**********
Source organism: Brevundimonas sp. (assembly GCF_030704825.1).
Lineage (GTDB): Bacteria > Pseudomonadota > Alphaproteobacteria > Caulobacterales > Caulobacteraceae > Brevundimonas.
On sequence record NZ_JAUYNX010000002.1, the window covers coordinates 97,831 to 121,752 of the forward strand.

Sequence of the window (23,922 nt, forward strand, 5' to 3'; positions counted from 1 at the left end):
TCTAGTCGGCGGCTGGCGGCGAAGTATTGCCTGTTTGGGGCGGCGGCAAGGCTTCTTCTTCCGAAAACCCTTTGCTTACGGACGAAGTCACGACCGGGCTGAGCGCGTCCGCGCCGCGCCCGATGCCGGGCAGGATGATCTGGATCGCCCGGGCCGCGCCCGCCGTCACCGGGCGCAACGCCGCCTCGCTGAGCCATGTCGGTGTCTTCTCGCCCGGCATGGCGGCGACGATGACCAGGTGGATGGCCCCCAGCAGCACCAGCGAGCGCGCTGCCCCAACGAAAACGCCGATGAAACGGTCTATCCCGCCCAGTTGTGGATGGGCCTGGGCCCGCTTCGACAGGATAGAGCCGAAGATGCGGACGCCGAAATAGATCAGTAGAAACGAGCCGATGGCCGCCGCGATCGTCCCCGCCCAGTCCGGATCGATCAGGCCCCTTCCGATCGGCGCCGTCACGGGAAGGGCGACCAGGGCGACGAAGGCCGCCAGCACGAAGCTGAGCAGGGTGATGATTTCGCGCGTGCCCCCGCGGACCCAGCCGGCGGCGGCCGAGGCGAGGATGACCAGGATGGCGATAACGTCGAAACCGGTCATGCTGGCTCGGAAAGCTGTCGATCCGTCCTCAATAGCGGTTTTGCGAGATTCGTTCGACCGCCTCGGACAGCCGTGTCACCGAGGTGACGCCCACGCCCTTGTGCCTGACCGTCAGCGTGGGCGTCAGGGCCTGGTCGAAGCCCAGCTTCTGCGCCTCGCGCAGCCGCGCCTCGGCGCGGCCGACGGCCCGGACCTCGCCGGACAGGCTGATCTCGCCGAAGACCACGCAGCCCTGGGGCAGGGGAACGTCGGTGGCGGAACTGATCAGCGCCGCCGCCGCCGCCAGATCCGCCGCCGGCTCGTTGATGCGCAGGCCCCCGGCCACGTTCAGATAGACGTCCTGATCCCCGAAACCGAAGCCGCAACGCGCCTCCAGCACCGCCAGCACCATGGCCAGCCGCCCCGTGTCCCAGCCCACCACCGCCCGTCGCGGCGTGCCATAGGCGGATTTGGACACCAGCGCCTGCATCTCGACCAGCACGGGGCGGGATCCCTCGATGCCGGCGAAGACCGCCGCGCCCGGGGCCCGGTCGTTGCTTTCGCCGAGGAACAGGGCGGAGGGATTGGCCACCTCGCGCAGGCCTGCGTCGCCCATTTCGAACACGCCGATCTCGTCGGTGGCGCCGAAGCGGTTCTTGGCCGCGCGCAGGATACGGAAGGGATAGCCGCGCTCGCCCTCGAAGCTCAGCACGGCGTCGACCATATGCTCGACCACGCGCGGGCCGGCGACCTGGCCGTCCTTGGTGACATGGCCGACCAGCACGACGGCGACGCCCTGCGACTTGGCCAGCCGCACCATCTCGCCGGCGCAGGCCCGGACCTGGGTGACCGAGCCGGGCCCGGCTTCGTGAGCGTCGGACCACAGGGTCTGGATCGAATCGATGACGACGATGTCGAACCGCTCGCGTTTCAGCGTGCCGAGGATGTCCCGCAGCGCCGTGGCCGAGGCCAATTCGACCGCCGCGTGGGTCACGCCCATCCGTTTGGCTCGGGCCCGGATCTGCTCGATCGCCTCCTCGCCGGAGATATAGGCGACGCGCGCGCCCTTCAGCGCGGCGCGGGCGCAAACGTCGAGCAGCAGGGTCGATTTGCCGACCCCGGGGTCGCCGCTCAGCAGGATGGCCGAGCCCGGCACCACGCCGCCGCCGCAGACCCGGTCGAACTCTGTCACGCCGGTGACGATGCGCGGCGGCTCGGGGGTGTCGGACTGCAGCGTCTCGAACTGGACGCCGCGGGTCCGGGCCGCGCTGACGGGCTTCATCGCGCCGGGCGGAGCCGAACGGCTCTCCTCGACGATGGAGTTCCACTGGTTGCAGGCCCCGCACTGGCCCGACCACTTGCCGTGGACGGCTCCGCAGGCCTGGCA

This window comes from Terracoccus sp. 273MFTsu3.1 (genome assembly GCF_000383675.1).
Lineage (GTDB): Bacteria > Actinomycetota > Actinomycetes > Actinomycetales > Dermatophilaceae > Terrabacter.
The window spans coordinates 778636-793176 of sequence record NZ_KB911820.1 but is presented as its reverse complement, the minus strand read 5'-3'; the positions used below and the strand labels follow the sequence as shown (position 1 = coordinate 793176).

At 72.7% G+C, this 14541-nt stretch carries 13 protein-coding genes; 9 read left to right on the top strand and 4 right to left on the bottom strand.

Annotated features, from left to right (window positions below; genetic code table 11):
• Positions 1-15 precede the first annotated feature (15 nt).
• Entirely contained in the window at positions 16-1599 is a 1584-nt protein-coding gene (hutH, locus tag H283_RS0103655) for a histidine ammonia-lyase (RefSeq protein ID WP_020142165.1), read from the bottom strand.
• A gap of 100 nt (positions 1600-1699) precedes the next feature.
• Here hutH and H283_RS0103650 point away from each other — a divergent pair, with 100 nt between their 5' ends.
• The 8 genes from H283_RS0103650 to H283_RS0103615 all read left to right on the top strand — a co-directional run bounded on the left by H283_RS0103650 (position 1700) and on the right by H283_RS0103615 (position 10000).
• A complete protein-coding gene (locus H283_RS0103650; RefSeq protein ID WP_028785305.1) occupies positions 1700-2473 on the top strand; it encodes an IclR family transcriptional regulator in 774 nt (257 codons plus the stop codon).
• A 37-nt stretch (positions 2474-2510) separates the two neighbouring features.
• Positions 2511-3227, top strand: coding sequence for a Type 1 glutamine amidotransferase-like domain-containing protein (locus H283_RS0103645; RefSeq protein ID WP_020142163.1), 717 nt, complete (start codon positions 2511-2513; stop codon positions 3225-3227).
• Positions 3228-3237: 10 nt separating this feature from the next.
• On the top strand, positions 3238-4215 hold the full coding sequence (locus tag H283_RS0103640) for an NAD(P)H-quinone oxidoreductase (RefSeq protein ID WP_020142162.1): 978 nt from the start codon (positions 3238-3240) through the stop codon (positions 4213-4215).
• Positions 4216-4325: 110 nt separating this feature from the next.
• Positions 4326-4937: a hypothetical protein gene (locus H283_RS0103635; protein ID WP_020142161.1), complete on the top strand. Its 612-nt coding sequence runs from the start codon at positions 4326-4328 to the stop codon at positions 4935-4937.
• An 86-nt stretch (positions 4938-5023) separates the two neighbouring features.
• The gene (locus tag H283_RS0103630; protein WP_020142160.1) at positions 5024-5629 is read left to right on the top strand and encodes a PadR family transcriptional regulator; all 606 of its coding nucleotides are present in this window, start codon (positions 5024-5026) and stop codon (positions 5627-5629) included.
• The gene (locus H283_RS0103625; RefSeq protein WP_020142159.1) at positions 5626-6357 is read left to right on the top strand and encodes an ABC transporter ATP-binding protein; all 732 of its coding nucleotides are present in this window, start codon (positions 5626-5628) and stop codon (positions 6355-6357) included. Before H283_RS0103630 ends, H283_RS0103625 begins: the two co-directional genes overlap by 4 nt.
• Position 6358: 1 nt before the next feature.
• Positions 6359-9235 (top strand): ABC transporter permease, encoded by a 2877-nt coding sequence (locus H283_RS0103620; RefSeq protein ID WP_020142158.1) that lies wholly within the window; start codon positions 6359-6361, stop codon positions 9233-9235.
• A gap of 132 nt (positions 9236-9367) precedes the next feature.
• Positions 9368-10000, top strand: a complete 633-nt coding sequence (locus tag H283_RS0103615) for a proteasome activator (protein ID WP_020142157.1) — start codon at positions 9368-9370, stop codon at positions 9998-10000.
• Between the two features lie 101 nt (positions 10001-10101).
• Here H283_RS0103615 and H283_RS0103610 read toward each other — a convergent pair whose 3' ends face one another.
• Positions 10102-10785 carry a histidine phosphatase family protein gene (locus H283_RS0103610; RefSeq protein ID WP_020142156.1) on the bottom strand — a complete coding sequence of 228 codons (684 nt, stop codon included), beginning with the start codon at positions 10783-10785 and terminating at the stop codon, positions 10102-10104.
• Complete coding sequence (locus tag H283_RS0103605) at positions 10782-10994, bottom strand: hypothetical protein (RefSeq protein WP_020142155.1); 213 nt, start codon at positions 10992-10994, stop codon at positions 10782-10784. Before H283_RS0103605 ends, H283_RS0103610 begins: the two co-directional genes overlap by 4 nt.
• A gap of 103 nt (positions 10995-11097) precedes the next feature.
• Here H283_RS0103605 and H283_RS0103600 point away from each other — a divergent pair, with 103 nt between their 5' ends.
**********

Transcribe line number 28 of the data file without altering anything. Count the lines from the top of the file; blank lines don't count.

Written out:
• A gap of 132 nt (positions 9236-9367) precedes the next feature.